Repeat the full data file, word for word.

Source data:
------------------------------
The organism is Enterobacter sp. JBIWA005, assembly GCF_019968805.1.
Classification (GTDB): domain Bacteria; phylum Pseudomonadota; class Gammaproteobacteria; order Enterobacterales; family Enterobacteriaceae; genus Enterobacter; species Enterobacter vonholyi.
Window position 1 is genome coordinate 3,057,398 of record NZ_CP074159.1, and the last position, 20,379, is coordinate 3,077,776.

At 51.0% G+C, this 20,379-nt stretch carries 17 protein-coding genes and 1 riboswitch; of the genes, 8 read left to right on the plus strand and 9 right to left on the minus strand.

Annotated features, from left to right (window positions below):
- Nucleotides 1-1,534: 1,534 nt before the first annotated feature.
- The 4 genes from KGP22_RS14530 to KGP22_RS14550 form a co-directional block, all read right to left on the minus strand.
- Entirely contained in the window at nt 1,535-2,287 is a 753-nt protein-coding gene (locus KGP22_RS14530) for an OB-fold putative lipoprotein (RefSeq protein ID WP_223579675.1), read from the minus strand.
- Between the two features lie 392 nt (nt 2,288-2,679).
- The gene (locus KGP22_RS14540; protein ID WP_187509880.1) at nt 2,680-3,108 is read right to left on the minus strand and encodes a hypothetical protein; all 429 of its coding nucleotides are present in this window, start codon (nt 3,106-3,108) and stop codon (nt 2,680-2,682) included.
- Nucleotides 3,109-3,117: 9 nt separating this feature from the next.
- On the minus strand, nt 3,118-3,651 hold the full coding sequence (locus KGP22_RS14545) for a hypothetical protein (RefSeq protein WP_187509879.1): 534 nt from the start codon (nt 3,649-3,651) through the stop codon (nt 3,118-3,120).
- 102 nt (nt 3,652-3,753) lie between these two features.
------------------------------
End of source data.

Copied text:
The organism is Enterobacter sp. JBIWA005, assembly GCF_019968805.1.
Classification (GTDB): domain Bacteria; phylum Pseudomonadota; class Gammaproteobacteria; order Enterobacterales; family Enterobacteriaceae; genus Enterobacter; species Enterobacter vonholyi.
Window position 1 is genome coordinate 3,057,398 of record NZ_CP074159.1, and the last position, 20,379, is coordinate 3,077,776.

At 51.0% G+C, this 20,379-nt stretch carries 17 protein-coding genes and 1 riboswitch; of the genes, 8 read left to right on the plus strand and 9 right to left on the minus strand.

Annotated features, from left to right (window positions below):
- Nucleotides 1-1,534: 1,534 nt before the first annotated feature.
- The 4 genes from KGP22_RS14530 to KGP22_RS14550 form a co-directional block, all read right to left on the minus strand.
- Entirely contained in the window at nt 1,535-2,287 is a 753-nt protein-coding gene (locus KGP22_RS14530) for an OB-fold putative lipoprotein (RefSeq protein ID WP_223579675.1), read from the minus strand.
- Between the two features lie 392 nt (nt 2,288-2,679).
- The gene (locus KGP22_RS14540; protein ID WP_187509880.1) at nt 2,680-3,108 is read right to left on the minus strand and encodes a hypothetical protein; all 429 of its coding nucleotides are present in this window, start codon (nt 3,106-3,108) and stop codon (nt 2,680-2,682) included.
- Nucleotides 3,109-3,117: 9 nt separating this feature from the next.
- On the minus strand, nt 3,118-3,651 hold the full coding sequence (locus KGP22_RS14545) for a hypothetical protein (RefSeq protein WP_187509879.1): 534 nt from the start codon (nt 3,649-3,651) through the stop codon (nt 3,118-3,120).
- 102 nt (nt 3,652-3,753) lie between these two features.